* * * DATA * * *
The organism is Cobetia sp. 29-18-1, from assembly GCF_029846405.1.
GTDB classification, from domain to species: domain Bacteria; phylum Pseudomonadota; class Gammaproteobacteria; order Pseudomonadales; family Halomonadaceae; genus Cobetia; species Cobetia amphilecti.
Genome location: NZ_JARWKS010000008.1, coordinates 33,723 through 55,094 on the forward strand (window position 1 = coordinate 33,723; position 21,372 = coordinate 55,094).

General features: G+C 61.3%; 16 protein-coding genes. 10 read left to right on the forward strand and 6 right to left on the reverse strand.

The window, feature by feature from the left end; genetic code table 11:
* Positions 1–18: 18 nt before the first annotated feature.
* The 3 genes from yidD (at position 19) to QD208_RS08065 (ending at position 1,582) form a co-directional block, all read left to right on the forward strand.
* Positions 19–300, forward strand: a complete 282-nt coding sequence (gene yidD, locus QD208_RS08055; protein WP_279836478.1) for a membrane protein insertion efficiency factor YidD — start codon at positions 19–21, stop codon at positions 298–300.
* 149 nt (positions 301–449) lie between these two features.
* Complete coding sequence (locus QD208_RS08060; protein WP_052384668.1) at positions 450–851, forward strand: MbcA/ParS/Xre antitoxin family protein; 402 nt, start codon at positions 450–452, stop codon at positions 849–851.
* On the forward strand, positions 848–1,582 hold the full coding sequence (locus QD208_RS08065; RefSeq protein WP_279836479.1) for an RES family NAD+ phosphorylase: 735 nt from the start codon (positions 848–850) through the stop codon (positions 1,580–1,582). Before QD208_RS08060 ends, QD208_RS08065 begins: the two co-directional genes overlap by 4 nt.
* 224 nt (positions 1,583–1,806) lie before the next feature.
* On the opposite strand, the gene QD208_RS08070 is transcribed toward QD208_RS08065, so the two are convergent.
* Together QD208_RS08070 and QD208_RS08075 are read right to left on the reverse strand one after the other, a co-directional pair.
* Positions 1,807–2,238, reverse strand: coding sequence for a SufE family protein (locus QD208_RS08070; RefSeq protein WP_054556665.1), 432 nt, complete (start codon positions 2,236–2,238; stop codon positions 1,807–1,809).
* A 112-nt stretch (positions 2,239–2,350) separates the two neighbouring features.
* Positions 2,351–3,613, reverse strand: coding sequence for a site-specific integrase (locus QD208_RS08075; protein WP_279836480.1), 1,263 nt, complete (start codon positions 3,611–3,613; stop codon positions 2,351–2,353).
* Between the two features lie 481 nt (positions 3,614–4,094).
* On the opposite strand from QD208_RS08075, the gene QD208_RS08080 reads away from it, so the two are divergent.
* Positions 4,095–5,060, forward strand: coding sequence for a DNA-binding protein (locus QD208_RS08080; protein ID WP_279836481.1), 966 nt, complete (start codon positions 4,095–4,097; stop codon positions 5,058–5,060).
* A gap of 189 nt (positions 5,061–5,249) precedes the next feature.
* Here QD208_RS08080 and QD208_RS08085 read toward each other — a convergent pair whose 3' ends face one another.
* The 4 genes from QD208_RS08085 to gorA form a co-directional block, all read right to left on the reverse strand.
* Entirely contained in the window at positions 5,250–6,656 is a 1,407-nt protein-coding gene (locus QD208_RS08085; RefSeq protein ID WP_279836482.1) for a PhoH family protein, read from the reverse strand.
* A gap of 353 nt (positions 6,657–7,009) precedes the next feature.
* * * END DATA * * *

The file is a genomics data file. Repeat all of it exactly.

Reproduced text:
The organism is Cobetia sp. 29-18-1, from assembly GCF_029846405.1.
GTDB classification, from domain to species: domain Bacteria; phylum Pseudomonadota; class Gammaproteobacteria; order Pseudomonadales; family Halomonadaceae; genus Cobetia; species Cobetia amphilecti.
Genome location: NZ_JARWKS010000008.1, coordinates 33,723 through 55,094 on the forward strand (window position 1 = coordinate 33,723; position 21,372 = coordinate 55,094).

General features: G+C 61.3%; 16 protein-coding genes. 10 read left to right on the forward strand and 6 right to left on the reverse strand.

The window, feature by feature from the left end; genetic code table 11:
* Positions 1–18: 18 nt before the first annotated feature.
* The 3 genes from yidD (at position 19) to QD208_RS08065 (ending at position 1,582) form a co-directional block, all read left to right on the forward strand.
* Positions 19–300, forward strand: a complete 282-nt coding sequence (gene yidD, locus QD208_RS08055; protein WP_279836478.1) for a membrane protein insertion efficiency factor YidD — start codon at positions 19–21, stop codon at positions 298–300.
* 149 nt (positions 301–449) lie between these two features.
* Complete coding sequence (locus QD208_RS08060; protein WP_052384668.1) at positions 450–851, forward strand: MbcA/ParS/Xre antitoxin family protein; 402 nt, start codon at positions 450–452, stop codon at positions 849–851.
* On the forward strand, positions 848–1,582 hold the full coding sequence (locus QD208_RS08065; RefSeq protein WP_279836479.1) for an RES family NAD+ phosphorylase: 735 nt from the start codon (positions 848–850) through the stop codon (positions 1,580–1,582). Before QD208_RS08060 ends, QD208_RS08065 begins: the two co-directional genes overlap by 4 nt.
* 224 nt (positions 1,583–1,806) lie before the next feature.
* On the opposite strand, the gene QD208_RS08070 is transcribed toward QD208_RS08065, so the two are convergent.
* Together QD208_RS08070 and QD208_RS08075 are read right to left on the reverse strand one after the other, a co-directional pair.
* Positions 1,807–2,238, reverse strand: coding sequence for a SufE family protein (locus QD208_RS08070; RefSeq protein WP_054556665.1), 432 nt, complete (start codon positions 2,236–2,238; stop codon positions 1,807–1,809).
* A 112-nt stretch (positions 2,239–2,350) separates the two neighbouring features.
* Positions 2,351–3,613, reverse strand: coding sequence for a site-specific integrase (locus QD208_RS08075; protein WP_279836480.1), 1,263 nt, complete (start codon positions 3,611–3,613; stop codon positions 2,351–2,353).
* Between the two features lie 481 nt (positions 3,614–4,094).
* On the opposite strand from QD208_RS08075, the gene QD208_RS08080 reads away from it, so the two are divergent.
* Positions 4,095–5,060, forward strand: coding sequence for a DNA-binding protein (locus QD208_RS08080; protein ID WP_279836481.1), 966 nt, complete (start codon positions 4,095–4,097; stop codon positions 5,058–5,060).
* A gap of 189 nt (positions 5,061–5,249) precedes the next feature.
* Here QD208_RS08080 and QD208_RS08085 read toward each other — a convergent pair whose 3' ends face one another.
* The 4 genes from QD208_RS08085 to gorA form a co-directional block, all read right to left on the reverse strand.
* Entirely contained in the window at positions 5,250–6,656 is a 1,407-nt protein-coding gene (locus QD208_RS08085; RefSeq protein ID WP_279836482.1) for a PhoH family protein, read from the reverse strand.
* A gap of 353 nt (positions 6,657–7,009) precedes the next feature.